With the preface that, like many existential questions of life, no one can really quantify how much branding matters, one exciting development this year is how many 2020 candidates are using all kinds of colors in their logos!
Here’s Kamala Harris’s purple, red, and yellow logo, and with jazzy text, which looks like it’s moving even when static.
(The campaign says this is a throwback to Shirley Chisholm’s campaigns for president, which employed yellow in the design — though it kind of seems more early ’90s in execution, but in a good way.)
Here we’ve got a ’60s mint green in Elizabeth Warren’s new array of logos.
(The Warren campaign website describes this as “Liberty green.”)
Here, Sherrod Brown’s proto-campaign has deployed yellow. (Brown wears a caged canary pin vis-à-vis labor rights.)
Here we have Kirsten Gillibrand’s pink, a color rarely used in national logos beyond Planned Parenthood, Susan G. Komen, and T-Mobile. What could it possibly signify? It’s a choice in the grand tradition of daring someone to comment. Gillibrand’s signature issues in politics have been changing the prosecution of military sexual assault and #MeToo; out of the gate, she’s talked a fair amount about that and motherhood, and so here we are.
And here, the glowing core of the Earth emerges.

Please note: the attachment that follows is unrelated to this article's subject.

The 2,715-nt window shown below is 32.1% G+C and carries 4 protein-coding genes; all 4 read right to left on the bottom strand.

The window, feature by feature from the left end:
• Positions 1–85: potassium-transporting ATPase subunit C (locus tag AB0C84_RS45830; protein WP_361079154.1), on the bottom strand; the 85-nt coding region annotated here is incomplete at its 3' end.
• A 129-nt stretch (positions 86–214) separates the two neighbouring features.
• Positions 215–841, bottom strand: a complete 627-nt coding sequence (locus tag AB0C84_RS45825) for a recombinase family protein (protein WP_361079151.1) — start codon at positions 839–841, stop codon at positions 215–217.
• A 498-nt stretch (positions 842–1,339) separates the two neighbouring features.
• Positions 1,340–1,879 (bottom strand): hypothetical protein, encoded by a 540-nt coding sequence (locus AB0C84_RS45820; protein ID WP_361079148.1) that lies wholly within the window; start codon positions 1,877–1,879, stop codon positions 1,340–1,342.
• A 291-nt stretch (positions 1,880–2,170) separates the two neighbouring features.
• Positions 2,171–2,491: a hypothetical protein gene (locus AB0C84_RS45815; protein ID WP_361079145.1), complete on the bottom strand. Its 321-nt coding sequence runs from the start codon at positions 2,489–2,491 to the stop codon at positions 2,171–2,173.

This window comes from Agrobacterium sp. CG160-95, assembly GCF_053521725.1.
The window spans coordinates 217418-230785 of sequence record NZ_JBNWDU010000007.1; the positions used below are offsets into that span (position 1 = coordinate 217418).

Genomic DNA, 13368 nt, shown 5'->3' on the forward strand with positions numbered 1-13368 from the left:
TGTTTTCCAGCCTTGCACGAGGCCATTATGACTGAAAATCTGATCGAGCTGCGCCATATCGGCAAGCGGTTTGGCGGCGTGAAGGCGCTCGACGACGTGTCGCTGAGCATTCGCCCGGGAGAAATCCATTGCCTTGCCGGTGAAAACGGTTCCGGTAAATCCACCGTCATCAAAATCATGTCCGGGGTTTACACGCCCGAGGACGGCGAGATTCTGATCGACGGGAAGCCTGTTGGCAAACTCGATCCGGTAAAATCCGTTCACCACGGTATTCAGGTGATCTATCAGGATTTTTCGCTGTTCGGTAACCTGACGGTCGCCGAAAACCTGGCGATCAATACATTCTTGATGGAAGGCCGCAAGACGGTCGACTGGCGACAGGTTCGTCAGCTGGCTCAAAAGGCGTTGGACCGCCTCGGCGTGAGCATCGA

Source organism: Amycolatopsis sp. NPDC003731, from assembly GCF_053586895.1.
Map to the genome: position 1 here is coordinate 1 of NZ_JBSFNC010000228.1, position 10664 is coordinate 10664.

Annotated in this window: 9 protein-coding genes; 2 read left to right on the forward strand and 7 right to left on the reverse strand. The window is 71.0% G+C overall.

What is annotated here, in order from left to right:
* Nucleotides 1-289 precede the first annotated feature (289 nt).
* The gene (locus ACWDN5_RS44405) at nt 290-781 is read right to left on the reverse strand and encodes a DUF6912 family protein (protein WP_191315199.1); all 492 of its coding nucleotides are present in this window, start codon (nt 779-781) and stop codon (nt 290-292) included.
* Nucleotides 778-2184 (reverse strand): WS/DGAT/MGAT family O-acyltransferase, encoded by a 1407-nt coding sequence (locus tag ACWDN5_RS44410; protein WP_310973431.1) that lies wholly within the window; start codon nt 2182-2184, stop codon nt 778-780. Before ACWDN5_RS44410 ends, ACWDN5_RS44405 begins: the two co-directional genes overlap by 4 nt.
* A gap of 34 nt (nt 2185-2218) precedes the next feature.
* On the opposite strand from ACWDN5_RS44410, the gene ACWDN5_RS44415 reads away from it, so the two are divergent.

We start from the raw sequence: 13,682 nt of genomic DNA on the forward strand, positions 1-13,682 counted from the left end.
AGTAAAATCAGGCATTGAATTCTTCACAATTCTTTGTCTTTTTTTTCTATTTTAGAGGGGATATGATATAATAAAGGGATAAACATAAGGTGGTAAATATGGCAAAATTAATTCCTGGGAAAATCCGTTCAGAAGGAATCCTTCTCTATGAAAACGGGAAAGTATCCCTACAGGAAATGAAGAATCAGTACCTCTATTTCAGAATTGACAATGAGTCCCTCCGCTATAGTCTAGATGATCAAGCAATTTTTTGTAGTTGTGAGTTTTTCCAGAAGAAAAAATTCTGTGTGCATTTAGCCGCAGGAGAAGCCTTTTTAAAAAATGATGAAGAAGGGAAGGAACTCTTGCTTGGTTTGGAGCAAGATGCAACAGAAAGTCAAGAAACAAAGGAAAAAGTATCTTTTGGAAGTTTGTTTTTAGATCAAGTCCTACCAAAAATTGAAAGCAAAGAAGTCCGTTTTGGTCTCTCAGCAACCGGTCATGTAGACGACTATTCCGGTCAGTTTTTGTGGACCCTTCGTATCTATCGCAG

Branding in general seems like something that doesn’t matter 90% of the time, except for the 10% of the time when logos and designs reach escape velocity and turn into cool things to have on T-shirts or hats, and that’s when it really does.
Traditionally, there’s not a lot of branching out beyond red, white, and blue in presidential campaign logos, as pointed out last year by Nolen Strals and Bruce Willen in the Washington Post. Jesse Jackson used yellow in 1988, and Jimmy Carter did it in 1976:
But if you think about the last 20 years, it’s basically been one big parade of flags chopped up into different shapes and letters.
What’s brought us to this expanded moment of color? Four ideas off the top of the head: a) Donald Trump has the market cornered on red; b) A huge field demands candidates identify themselves early and clearly; c) We’re in a design moment when the NBA, for instance, has teams wearing four or five uniforms; and d) The biggest thing happening in politics ran with super-cool posters like this last year: